Kristijono Milkaus žodynas ir Konstantino Sirvydo "Dictionarium trium linguarum"

Mokslo publikacijos / Scientific publications
Document Type:
Knygos dalis / Part of the book
Lietuvių kalba / Lithuanian
Kristijono Milkaus žodynas ir Konstantino Sirvydo "Dictionarium trium linguarum"
Alternative Title:
Christian Mielcke’s dictionary and Konstantinas Sirvydas’ "Dictionarium trium linguarum"
Reikšminiai žodžiai: Senieji raštai; Konstantinas Sirvydas; Kristijonas Milkus; Vokiečių-lietuvių kalbų žodynai; Leksikografiniai šaltiniai; Prūsų Lietuvos leksikografijos šaltiniai; Rytprūsių žodynai; Sirvydo žodynas; Milkaus žodynas; Konstantinas Sirvydas; Christian Mielcke; Old writings; German-Lithuanian dictionaries; Dictionary of Konstantinas Sirvydas; Dictionary of Christian Mielcke; Eastern Prussia's dictionaries; Lexicographic sources of Prussian Lithuania; Lexikographic sources.
Konstantinas Sirvydas; Kristijonas Milkus; Leksikografija / Lexicography; Milkaus žodynas; Rytprūsių žodynai; Senieji raštai; Sirvydo žodynas; Vokiečių-lietuvių kalbų žodynai; Žodžių daryba. Žodžio dalys / Word formation. Parts of a word.
Christian Mielcke; Dictionary of Christian Mielcke; Dictionary of Konstantinas Sirvydas; Eastern Prussia's dictionaries; German-Lithuanian dictionaries; Lexicographic sources of Prussian Lithuania; Lexikographic sources; Old writings.
Summary / Abstract:

ENThe relationship between Konstantinas Sirvydas’ Dictionarium trium linguarum (SD) and Christian Mielcke’s dictionary (MD) published in 1800 has hardly been investigated. So far there have been two opinions expressed. Kazys Pakalka adheres to the opinion that all words found in Pilypas Ruigys dictionary (RD, published in 1747) were transferred to Ch. Mielcke’s Dictionary. However, Algis Rubinas is of the view that Ch. Mielcke made direct reference to SD. A. Rubinas’ examples, which could have supported this hypothesis, turned out to be inconsistent and unreliable. Therefore, we can only admit that Ch. Mielcke made indirect reference to SD. Almost all words in SD, which had previously been found in RD, were also found in MD. The SD lexicon in both parts of MD (Lithuanian-German and German-Lithuanian) are rather unevenly distributed: one part includes some words which are not found in the other. It thus brings us to a hypothesis that the SD words were transferred not only from RD, which is the main source, but also from the dictionary by Jacob Brodowski; more specifically, from its Lithuanian-German part, which has not survived. Ch. Mielcke found some of SD words rather suspicious; therefore, there are some notes on their usage attached to them. The author of the present paper points out that MD includes new SD coinages (derivatives and compounds) and usage examples, which came from SD via RD and MD. It would be logical to conclude that SD was an additional source for synonyms and word combinations, which help disclose lexical combinatory potential of the words. [From the publication]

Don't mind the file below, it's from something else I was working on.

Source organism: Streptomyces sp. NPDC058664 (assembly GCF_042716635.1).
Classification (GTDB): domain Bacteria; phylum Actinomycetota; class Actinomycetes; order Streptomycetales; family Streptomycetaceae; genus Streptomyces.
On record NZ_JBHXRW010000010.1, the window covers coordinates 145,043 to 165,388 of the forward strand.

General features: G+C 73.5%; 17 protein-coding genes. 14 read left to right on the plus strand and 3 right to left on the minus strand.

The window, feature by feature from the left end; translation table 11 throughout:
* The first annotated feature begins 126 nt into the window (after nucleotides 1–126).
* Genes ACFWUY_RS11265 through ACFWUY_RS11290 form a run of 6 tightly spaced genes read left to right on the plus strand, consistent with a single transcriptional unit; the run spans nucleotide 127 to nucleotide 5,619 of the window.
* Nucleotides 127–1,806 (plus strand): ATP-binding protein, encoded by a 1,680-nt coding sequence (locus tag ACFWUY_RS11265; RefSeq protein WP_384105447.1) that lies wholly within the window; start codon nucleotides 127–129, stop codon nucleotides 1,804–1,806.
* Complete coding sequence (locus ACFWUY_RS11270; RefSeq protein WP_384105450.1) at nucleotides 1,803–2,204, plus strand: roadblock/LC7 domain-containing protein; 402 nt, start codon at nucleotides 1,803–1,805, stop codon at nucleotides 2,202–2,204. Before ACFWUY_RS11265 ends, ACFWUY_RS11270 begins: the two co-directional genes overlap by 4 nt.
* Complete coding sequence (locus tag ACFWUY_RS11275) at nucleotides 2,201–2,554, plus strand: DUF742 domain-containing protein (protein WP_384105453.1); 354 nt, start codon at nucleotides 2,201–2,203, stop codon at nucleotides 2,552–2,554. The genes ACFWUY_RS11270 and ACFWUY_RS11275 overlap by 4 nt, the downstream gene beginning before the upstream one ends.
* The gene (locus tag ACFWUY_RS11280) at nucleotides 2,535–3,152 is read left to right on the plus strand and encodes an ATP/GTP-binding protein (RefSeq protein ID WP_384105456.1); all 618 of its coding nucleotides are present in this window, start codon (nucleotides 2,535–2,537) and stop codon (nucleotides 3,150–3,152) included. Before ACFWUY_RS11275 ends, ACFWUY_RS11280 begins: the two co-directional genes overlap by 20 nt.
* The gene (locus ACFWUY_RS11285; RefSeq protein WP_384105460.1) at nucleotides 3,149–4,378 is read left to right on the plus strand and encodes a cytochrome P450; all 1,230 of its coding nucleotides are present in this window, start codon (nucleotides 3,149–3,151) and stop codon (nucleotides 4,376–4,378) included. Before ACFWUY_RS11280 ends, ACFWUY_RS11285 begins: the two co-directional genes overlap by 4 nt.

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2022-01-16 15:08:11
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